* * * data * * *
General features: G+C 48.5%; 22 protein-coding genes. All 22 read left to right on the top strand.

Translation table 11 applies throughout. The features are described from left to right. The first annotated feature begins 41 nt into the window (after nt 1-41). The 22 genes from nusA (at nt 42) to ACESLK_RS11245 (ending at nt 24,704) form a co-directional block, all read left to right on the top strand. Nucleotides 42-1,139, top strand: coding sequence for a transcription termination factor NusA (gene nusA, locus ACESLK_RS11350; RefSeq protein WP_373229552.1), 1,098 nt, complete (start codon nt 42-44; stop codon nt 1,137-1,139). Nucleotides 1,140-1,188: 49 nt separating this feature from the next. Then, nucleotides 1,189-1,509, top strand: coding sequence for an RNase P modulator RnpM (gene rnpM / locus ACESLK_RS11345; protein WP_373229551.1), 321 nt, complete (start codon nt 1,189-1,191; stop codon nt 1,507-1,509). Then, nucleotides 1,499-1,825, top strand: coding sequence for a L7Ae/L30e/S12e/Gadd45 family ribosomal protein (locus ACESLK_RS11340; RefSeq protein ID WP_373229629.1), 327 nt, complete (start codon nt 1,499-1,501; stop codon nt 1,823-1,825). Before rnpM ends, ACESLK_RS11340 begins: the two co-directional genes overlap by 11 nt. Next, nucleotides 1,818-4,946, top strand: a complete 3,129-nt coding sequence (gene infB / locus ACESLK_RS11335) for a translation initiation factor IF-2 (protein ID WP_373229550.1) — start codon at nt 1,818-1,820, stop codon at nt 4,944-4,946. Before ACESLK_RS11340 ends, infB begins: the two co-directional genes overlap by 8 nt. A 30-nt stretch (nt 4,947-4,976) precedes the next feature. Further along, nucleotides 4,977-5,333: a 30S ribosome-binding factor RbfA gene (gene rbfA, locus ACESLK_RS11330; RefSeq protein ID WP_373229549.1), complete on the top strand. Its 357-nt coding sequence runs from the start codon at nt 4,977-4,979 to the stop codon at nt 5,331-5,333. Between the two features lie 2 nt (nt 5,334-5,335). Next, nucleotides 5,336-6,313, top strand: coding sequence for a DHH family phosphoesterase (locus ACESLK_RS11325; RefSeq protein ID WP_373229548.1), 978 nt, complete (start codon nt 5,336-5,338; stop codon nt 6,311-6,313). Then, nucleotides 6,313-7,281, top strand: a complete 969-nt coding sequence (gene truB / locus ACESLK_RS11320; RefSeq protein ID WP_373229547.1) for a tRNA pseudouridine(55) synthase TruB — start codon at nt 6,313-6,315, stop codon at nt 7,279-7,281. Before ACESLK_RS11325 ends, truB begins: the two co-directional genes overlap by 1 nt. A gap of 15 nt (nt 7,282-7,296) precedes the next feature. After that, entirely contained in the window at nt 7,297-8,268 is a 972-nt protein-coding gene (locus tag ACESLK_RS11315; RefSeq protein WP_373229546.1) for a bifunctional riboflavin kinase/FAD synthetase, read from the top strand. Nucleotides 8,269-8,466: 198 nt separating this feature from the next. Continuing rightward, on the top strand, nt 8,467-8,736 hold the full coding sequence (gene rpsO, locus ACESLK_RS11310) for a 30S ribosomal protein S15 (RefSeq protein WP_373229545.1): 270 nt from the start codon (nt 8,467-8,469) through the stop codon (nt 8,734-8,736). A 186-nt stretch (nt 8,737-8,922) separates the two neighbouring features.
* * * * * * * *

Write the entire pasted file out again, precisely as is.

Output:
General features: G+C 48.5%; 22 protein-coding genes. All 22 read left to right on the top strand.

Translation table 11 applies throughout. The features are described from left to right. The first annotated feature begins 41 nt into the window (after nt 1-41). The 22 genes from nusA (at nt 42) to ACESLK_RS11245 (ending at nt 24,704) form a co-directional block, all read left to right on the top strand. Nucleotides 42-1,139, top strand: coding sequence for a transcription termination factor NusA (gene nusA, locus ACESLK_RS11350; RefSeq protein WP_373229552.1), 1,098 nt, complete (start codon nt 42-44; stop codon nt 1,137-1,139). Nucleotides 1,140-1,188: 49 nt separating this feature from the next. Then, nucleotides 1,189-1,509, top strand: coding sequence for an RNase P modulator RnpM (gene rnpM / locus ACESLK_RS11345; protein WP_373229551.1), 321 nt, complete (start codon nt 1,189-1,191; stop codon nt 1,507-1,509). Then, nucleotides 1,499-1,825, top strand: coding sequence for a L7Ae/L30e/S12e/Gadd45 family ribosomal protein (locus ACESLK_RS11340; RefSeq protein ID WP_373229629.1), 327 nt, complete (start codon nt 1,499-1,501; stop codon nt 1,823-1,825). Before rnpM ends, ACESLK_RS11340 begins: the two co-directional genes overlap by 11 nt. Next, nucleotides 1,818-4,946, top strand: a complete 3,129-nt coding sequence (gene infB / locus ACESLK_RS11335) for a translation initiation factor IF-2 (protein ID WP_373229550.1) — start codon at nt 1,818-1,820, stop codon at nt 4,944-4,946. Before ACESLK_RS11340 ends, infB begins: the two co-directional genes overlap by 8 nt. A 30-nt stretch (nt 4,947-4,976) precedes the next feature. Further along, nucleotides 4,977-5,333: a 30S ribosome-binding factor RbfA gene (gene rbfA, locus ACESLK_RS11330; RefSeq protein ID WP_373229549.1), complete on the top strand. Its 357-nt coding sequence runs from the start codon at nt 4,977-4,979 to the stop codon at nt 5,331-5,333. Between the two features lie 2 nt (nt 5,334-5,335). Next, nucleotides 5,336-6,313, top strand: coding sequence for a DHH family phosphoesterase (locus ACESLK_RS11325; RefSeq protein ID WP_373229548.1), 978 nt, complete (start codon nt 5,336-5,338; stop codon nt 6,311-6,313). Then, nucleotides 6,313-7,281, top strand: a complete 969-nt coding sequence (gene truB / locus ACESLK_RS11320; RefSeq protein ID WP_373229547.1) for a tRNA pseudouridine(55) synthase TruB — start codon at nt 6,313-6,315, stop codon at nt 7,279-7,281. Before ACESLK_RS11325 ends, truB begins: the two co-directional genes overlap by 1 nt. A gap of 15 nt (nt 7,282-7,296) precedes the next feature. After that, entirely contained in the window at nt 7,297-8,268 is a 972-nt protein-coding gene (locus tag ACESLK_RS11315; RefSeq protein WP_373229546.1) for a bifunctional riboflavin kinase/FAD synthetase, read from the top strand. Nucleotides 8,269-8,466: 198 nt separating this feature from the next. Continuing rightward, on the top strand, nt 8,467-8,736 hold the full coding sequence (gene rpsO, locus ACESLK_RS11310) for a 30S ribosomal protein S15 (RefSeq protein WP_373229545.1): 270 nt from the start codon (nt 8,467-8,469) through the stop codon (nt 8,734-8,736). A 186-nt stretch (nt 8,737-8,922) separates the two neighbouring features.